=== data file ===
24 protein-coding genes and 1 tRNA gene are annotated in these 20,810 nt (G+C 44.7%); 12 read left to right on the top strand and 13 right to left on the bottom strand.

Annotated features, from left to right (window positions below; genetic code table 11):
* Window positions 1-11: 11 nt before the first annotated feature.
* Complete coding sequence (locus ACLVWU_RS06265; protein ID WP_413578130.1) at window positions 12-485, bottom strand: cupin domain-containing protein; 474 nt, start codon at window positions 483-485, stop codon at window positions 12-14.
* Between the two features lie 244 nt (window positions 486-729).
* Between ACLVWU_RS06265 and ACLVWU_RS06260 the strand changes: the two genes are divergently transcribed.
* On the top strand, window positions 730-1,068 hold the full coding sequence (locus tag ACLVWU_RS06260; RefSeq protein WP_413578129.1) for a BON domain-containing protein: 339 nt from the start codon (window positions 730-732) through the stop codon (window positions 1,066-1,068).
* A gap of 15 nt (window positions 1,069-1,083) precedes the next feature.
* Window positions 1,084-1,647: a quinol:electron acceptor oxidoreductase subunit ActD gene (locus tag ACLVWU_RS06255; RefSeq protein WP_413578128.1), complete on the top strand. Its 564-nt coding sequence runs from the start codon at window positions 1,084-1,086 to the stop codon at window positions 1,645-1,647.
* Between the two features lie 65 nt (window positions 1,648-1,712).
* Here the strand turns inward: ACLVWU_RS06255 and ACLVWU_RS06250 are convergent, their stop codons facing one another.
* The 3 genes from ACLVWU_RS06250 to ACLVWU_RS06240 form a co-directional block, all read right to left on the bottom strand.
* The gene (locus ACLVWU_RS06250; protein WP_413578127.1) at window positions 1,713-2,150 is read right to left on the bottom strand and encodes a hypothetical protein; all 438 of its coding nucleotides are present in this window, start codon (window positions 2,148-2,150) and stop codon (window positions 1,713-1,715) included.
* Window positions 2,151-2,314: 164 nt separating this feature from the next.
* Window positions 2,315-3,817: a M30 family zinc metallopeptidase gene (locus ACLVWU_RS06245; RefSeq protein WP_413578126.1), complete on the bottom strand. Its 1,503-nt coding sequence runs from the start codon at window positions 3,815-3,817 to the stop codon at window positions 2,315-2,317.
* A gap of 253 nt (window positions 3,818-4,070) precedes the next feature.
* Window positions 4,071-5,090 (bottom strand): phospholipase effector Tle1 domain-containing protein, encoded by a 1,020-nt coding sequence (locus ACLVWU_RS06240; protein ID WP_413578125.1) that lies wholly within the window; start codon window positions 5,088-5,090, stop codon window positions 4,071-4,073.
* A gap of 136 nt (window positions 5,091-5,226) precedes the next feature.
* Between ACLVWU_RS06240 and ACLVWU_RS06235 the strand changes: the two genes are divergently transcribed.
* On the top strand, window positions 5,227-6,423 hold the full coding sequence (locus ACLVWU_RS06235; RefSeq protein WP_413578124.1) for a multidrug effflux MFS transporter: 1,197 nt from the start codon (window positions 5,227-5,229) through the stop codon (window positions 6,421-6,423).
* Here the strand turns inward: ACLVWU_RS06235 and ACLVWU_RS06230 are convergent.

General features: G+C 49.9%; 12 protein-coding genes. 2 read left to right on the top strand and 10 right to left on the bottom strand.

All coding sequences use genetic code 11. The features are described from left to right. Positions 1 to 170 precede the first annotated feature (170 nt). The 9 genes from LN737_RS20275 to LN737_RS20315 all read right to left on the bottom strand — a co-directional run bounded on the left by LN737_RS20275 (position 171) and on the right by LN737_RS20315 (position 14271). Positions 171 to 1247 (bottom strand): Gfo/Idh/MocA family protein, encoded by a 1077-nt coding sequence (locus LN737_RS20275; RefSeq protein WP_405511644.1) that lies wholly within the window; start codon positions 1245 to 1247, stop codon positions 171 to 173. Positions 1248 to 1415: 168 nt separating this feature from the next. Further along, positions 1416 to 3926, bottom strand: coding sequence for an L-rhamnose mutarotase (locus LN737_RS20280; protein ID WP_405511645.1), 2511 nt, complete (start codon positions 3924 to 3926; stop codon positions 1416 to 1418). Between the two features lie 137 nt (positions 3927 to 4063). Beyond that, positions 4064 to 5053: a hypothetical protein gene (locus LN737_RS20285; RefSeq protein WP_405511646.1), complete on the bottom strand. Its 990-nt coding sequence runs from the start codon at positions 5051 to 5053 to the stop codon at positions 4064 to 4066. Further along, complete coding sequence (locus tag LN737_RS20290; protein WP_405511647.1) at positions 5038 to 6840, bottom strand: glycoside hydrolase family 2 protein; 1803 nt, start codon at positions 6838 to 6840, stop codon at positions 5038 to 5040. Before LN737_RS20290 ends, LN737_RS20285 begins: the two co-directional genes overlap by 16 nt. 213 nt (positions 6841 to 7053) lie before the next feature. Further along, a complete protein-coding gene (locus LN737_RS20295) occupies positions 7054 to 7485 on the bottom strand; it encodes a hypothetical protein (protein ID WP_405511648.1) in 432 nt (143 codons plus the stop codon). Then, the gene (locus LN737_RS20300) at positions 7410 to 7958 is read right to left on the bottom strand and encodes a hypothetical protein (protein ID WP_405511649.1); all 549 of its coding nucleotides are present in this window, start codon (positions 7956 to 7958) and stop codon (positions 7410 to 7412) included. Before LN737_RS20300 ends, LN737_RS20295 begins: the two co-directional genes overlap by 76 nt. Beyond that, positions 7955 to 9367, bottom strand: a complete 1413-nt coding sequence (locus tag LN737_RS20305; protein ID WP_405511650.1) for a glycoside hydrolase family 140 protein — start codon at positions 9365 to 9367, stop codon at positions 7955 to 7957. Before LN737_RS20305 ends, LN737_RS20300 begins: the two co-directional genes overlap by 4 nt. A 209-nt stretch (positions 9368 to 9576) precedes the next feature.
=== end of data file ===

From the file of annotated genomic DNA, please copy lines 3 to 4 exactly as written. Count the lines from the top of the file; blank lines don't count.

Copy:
* Window positions 1-11: 11 nt before the first annotated feature.
* Complete coding sequence (locus ACLVWU_RS06265; protein ID WP_413578130.1) at window positions 12-485, bottom strand: cupin domain-containing protein; 474 nt, start codon at window positions 483-485, stop codon at window positions 12-14.